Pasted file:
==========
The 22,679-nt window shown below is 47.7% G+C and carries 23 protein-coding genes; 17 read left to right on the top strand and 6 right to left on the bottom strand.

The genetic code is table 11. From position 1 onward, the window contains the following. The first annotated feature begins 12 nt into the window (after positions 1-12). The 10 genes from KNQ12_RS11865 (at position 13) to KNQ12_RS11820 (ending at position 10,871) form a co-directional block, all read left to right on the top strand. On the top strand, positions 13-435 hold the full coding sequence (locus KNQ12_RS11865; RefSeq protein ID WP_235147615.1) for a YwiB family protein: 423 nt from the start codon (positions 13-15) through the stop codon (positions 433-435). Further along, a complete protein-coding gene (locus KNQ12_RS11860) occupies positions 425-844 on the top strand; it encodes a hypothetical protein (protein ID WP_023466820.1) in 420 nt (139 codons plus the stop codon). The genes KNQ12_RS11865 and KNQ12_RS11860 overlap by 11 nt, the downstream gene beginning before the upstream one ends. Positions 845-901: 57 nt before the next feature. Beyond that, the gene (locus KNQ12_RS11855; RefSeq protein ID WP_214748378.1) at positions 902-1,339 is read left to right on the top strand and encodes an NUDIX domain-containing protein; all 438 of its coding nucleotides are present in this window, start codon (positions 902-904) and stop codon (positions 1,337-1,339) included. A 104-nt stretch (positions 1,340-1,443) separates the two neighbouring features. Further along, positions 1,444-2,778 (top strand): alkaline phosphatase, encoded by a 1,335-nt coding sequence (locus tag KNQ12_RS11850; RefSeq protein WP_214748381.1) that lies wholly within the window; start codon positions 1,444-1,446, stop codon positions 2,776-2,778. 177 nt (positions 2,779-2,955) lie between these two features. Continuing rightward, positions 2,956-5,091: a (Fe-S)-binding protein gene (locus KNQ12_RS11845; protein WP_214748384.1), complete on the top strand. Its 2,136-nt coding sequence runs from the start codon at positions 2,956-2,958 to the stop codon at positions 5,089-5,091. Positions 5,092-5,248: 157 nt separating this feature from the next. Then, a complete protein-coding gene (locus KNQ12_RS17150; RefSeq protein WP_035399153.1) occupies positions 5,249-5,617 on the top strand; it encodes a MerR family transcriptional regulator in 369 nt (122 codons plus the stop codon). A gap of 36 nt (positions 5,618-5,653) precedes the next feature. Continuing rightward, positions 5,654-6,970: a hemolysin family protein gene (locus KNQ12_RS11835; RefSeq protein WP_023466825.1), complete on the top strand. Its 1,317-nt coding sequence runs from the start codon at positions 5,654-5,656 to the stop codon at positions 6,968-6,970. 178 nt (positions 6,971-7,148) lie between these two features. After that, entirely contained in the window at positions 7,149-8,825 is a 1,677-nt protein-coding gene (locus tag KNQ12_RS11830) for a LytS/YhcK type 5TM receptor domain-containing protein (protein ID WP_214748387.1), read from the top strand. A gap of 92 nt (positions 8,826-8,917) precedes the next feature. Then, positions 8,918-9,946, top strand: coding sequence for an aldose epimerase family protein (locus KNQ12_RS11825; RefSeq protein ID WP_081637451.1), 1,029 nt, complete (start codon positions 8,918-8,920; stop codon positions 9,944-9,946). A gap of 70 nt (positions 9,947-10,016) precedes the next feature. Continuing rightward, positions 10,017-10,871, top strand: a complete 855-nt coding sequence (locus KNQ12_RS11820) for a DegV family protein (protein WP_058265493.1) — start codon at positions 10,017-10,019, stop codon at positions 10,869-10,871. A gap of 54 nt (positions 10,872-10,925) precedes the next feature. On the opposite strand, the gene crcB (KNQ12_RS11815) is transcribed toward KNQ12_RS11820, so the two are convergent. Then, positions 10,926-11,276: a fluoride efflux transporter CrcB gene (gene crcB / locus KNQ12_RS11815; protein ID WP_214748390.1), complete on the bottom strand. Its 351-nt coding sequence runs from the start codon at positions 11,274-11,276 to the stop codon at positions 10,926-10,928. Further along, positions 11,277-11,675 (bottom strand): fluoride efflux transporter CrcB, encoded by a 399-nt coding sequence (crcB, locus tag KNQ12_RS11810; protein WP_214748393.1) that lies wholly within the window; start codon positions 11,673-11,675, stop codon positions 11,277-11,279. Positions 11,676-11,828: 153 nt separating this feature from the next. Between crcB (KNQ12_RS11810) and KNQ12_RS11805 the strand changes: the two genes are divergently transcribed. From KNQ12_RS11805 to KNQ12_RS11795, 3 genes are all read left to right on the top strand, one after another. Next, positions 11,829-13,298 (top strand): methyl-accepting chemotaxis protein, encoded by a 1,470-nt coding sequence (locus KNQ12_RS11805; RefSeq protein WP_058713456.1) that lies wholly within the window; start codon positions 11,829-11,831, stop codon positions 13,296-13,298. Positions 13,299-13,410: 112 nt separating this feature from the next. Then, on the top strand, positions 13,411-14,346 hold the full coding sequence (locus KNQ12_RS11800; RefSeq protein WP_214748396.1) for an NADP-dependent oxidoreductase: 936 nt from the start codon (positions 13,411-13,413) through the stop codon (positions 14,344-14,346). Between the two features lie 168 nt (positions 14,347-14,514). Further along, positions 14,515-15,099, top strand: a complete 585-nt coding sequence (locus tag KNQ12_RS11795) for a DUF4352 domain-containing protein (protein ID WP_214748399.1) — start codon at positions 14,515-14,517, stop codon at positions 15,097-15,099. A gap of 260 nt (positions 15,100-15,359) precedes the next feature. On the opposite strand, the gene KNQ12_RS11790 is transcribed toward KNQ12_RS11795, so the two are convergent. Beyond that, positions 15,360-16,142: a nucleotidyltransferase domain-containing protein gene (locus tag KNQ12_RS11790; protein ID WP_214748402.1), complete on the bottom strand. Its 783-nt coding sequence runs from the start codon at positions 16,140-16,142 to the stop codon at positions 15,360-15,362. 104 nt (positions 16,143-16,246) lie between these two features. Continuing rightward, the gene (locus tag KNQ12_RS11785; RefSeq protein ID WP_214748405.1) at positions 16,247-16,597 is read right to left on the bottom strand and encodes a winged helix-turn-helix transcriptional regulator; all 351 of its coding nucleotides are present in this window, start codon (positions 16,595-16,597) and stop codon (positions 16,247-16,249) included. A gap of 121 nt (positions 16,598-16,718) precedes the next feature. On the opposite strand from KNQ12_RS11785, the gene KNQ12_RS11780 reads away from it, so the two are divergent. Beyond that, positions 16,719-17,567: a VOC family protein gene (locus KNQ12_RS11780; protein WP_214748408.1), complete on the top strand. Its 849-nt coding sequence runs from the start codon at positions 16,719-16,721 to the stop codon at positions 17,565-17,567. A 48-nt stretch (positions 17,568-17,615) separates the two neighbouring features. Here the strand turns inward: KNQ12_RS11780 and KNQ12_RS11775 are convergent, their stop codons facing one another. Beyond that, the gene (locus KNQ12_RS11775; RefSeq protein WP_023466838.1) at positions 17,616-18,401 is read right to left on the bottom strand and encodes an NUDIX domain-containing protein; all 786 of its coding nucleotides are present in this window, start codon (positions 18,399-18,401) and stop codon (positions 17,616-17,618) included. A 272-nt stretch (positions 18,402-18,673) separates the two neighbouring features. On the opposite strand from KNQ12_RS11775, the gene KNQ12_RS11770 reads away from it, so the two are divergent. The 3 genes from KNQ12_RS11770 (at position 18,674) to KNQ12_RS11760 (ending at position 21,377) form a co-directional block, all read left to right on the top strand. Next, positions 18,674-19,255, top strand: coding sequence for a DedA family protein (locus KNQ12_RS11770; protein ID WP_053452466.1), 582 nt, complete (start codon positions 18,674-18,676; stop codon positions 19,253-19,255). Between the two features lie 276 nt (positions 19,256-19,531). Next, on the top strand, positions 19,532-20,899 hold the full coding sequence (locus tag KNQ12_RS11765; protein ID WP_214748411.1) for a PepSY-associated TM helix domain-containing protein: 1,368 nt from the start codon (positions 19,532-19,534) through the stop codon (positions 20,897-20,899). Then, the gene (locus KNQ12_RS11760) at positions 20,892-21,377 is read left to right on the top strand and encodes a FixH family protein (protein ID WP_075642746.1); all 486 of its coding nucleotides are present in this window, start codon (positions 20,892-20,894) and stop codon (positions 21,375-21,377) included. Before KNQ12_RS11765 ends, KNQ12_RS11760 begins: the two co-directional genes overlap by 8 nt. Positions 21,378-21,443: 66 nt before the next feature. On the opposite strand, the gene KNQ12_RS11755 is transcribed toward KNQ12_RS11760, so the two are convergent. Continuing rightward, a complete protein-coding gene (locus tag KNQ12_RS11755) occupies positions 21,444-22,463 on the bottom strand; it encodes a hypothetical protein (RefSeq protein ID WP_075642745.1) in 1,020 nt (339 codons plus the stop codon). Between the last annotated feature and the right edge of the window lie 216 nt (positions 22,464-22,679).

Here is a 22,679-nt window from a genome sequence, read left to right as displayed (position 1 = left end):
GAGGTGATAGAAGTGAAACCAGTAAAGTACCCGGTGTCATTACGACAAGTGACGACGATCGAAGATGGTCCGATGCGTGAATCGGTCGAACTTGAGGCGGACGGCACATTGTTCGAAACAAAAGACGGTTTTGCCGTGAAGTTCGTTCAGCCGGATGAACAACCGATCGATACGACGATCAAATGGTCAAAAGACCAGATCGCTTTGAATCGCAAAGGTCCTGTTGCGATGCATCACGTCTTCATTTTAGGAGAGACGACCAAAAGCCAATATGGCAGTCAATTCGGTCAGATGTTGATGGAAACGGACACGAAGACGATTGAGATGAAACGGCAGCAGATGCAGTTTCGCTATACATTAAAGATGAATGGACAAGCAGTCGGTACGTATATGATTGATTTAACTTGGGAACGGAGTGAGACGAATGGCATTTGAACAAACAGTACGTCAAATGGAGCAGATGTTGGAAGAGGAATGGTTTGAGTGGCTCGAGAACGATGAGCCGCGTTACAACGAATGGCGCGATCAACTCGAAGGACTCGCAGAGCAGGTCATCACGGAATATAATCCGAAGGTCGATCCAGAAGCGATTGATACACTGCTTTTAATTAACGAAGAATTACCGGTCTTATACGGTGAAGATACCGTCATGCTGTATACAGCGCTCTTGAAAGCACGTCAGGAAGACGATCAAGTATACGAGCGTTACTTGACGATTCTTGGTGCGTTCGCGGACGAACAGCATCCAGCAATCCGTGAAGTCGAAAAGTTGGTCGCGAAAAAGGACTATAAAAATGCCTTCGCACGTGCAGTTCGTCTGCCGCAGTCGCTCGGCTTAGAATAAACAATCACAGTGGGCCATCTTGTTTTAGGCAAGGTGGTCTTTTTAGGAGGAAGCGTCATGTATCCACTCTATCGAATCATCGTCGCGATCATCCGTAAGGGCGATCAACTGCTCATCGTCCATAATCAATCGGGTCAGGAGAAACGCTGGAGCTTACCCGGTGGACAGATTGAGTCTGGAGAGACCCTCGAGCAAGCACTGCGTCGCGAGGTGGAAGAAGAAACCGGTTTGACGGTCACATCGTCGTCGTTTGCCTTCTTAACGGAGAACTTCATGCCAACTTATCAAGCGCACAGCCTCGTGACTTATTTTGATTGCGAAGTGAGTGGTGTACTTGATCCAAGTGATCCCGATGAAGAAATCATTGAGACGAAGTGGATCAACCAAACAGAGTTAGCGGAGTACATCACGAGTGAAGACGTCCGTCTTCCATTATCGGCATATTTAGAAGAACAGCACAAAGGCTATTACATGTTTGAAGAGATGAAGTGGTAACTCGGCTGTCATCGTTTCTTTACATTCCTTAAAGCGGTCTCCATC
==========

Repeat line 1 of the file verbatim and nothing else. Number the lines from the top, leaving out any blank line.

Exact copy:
The 22,679-nt window shown below is 47.7% G+C and carries 23 protein-coding genes; 17 read left to right on the top strand and 6 right to left on the bottom strand.